Most of us think of artists as rather solitary figures, toiling away in front of a blank canvas or untouched piece of marble in a desperate attempt to express themselves.
There are, of course, some who still fit this description. More and more, however, the most interesting and dynamic art is breaking down the traditional barriers between an artist and their audience, allowing everyone to take part in the creative process.
Take Oliver Herring. One of the great experimental artists of his generation, he has effectively embraced the idea of giving total strangers control over his work
And on more than one occasion, this has resulted in him literally embracing total strangers. Continue reading The Art of Doing: Oliver Herring’s Task Parties.
With temperatures hovering around thirty and the sun staying out just a smidge longer these days, it was a perfect night to venture out and admire some art. Once again, First Fridays were in full swing for the year. I bounced to three places – Eastbank Art Gallery, Prairie Berry Eastbank and Exposure Gallery.
My first stop was at Eastbank. The place was quickly filling with eager-going art lovers. I love running into people I know as I attend these events more and more often. It’s fun to walk into a familiar place and see some friendly faces.
Eastbank was hosting artist receptions for Amy Kasten and Ryan Howard. Amy’s quirky collages and gorgeous jewelry were immediately eye-catching as you walked in the door. Her jewelry ranged from delicate necklaces to leather bracelets and her collages were small and colorful, filling the walls. Ryan Howard’s pieces were vividly soothing, showcasing impressionistic-like qualities in his locally-themed, landscape paintings. Carl Grupp‘s colorful watercolor landscapes caught my eye as well as Gerry Punt‘s pottery in the front room. Other artists were featured in the gallery space as well. Eastbank is always one of my go-to places for seeing art on First Fridays.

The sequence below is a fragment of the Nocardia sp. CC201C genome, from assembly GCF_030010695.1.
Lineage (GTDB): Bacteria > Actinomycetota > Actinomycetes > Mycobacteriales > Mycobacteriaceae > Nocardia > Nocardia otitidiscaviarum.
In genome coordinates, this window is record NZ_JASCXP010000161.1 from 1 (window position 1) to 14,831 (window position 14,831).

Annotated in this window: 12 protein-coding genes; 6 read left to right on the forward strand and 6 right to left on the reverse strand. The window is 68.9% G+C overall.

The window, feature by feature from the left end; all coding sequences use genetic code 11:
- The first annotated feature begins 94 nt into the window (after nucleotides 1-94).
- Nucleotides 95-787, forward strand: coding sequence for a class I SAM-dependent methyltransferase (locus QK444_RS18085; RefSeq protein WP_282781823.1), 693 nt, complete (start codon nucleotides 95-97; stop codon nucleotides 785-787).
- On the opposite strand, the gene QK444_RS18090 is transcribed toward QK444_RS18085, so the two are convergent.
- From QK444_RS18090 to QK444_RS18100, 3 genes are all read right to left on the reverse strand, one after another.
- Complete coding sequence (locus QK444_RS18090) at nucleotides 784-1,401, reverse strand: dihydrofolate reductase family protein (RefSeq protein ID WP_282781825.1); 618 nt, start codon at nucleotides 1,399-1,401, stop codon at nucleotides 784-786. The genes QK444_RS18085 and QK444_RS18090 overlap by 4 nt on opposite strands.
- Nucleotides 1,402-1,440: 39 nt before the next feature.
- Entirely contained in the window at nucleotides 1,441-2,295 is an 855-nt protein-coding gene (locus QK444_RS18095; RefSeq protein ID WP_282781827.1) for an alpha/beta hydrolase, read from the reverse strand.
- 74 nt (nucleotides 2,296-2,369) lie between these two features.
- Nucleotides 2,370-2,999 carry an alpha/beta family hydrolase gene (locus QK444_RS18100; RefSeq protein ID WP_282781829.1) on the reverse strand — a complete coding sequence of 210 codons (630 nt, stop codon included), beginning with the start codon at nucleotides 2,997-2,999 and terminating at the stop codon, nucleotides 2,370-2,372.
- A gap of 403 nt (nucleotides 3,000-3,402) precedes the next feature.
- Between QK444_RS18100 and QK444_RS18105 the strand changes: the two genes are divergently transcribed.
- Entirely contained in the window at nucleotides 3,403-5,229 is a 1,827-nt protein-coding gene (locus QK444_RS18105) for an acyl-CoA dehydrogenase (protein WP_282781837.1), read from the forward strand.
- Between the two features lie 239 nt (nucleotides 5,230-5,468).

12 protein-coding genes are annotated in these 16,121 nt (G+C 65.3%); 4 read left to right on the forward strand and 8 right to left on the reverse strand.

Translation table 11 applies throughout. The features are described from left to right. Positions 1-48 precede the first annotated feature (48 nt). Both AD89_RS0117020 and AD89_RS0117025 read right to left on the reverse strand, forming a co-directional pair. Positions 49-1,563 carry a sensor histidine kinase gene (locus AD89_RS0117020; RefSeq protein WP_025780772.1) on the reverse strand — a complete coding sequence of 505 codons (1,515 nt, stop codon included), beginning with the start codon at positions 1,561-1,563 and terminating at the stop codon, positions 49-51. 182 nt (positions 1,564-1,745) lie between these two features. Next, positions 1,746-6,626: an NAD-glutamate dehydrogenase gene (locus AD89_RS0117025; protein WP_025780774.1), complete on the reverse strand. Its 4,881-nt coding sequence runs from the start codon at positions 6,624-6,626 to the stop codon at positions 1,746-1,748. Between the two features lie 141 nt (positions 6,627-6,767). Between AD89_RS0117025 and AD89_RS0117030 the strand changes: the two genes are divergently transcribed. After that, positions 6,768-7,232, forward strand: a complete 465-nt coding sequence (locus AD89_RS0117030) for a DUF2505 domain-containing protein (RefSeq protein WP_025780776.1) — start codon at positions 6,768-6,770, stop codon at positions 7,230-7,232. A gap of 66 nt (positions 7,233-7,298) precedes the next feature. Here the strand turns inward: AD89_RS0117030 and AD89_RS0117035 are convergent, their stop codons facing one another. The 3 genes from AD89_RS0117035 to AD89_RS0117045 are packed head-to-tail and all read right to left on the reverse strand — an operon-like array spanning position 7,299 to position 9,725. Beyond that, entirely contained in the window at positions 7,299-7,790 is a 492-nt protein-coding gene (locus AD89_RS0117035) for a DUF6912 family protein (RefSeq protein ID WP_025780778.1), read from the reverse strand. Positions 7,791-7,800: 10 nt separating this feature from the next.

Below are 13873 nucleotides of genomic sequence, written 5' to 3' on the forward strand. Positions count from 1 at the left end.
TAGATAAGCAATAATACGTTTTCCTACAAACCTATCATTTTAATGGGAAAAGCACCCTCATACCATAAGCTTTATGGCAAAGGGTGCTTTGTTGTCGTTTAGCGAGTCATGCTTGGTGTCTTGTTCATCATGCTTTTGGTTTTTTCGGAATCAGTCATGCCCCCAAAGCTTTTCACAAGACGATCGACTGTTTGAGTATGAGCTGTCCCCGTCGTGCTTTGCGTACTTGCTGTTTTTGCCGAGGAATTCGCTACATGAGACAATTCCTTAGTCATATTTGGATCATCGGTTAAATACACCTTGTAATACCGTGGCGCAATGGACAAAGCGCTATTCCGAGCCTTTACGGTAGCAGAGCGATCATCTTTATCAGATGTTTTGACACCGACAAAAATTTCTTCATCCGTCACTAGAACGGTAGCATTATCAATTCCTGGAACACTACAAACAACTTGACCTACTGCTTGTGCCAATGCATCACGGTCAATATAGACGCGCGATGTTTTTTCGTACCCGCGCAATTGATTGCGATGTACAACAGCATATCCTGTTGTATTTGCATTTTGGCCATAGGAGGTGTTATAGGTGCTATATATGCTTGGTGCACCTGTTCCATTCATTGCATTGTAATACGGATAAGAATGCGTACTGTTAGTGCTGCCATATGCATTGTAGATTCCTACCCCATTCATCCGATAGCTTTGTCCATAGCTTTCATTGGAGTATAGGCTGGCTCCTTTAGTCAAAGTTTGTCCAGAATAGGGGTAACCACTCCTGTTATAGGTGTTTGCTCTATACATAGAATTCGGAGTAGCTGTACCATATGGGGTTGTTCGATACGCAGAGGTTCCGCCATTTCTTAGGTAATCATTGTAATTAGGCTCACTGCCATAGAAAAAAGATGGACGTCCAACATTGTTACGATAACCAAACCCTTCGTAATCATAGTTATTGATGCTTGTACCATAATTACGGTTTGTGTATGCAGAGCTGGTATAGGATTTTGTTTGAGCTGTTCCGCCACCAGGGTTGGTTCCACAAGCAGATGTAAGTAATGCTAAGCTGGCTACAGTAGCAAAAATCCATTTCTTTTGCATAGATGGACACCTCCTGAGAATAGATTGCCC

Continue reading February 6 – First Friday Review
Sometimes it takes leaving to really find out where you want to go, the direction you want to take. Memories become your most valuable possession, the strength of your home giving guidance to the unknown, and foundation to what you do. The traits we manifest take part in forming who we are. What we are drawn to. What we do. You may be able to alter your environment, but it never really leaves you. Jordan Thornton has embraced the embodiment, and is back in a familiar place. This printmaker captures motions from her everyday life, her surroundings, and presents them in an active and engaging way. Her work stretches beyond the frame, and guides its audience to do the same, to take notice of the intricacy of life directly in front of you.
Much like her work, Jordan seems to be constantly reaching further, pushing herself to stretch beyond obvious boundaries. Her work develops fluidly, almost instinctual. She is absorbed in her craft, and conscious of the beauty within her own world. Often we forget to simply pause, to breathe in a summer day, to look closer at the trunk of that tree, to even take a peek at your own self. One must not forget the obvious, as there is a reason it is right there in front of you. ~Amy
Continue reading JORDAN THORNTON – AN INSPIRING INTERVIEW
[Letha Wilson – Colorado Purple]
Vik Muniz: The Unbearable Likeness of Being
An interesting read for fans of photography, Vik Muniz expands upon the idea of Continue reading An Ear to the Ground #25
While some artists (Picasso, Pollock and Warhol) loom larger than life in our cultural memory, it is only a precious few whose names are actually preserved for posterity. This is why, every once in awhile, one should look back at those artists who were lost to history and bring their unique, if limited achievements to light.
Hilaire Hiler is one of the Continue reading Blue Is The Warmest Color: The Art of Hilaire Hiler
[Ryan Wallace – Redactor II, 2014]
You Need This: Death of the Author